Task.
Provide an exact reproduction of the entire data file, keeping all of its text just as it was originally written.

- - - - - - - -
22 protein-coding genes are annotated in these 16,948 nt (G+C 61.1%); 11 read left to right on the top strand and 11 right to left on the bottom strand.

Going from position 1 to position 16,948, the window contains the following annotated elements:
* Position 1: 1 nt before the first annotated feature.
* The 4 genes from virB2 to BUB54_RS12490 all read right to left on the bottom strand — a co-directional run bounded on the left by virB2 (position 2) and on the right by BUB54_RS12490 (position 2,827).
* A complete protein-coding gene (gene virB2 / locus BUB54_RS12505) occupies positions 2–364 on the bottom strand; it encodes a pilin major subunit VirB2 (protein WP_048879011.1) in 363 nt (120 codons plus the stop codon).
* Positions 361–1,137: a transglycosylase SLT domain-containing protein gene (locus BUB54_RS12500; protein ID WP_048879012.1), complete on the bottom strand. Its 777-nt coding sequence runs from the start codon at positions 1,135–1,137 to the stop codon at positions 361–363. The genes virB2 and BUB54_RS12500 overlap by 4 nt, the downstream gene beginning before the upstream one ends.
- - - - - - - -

22 protein-coding genes are annotated in these 16,948 nt (G+C 61.1%); 11 read left to right on the top strand and 11 right to left on the bottom strand.

Going from position 1 to position 16,948, the window contains the following annotated elements:
* Position 1: 1 nt before the first annotated feature.
* The 4 genes from virB2 to BUB54_RS12490 all read right to left on the bottom strand — a co-directional run bounded on the left by virB2 (position 2) and on the right by BUB54_RS12490 (position 2,827).
* A complete protein-coding gene (gene virB2 / locus BUB54_RS12505) occupies positions 2–364 on the bottom strand; it encodes a pilin major subunit VirB2 (protein WP_048879011.1) in 363 nt (120 codons plus the stop codon).
* Positions 361–1,137: a transglycosylase SLT domain-containing protein gene (locus BUB54_RS12500; protein ID WP_048879012.1), complete on the bottom strand. Its 777-nt coding sequence runs from the start codon at positions 1,135–1,137 to the stop codon at positions 361–363. The genes virB2 and BUB54_RS12500 overlap by 4 nt, the downstream gene beginning before the upstream one ends.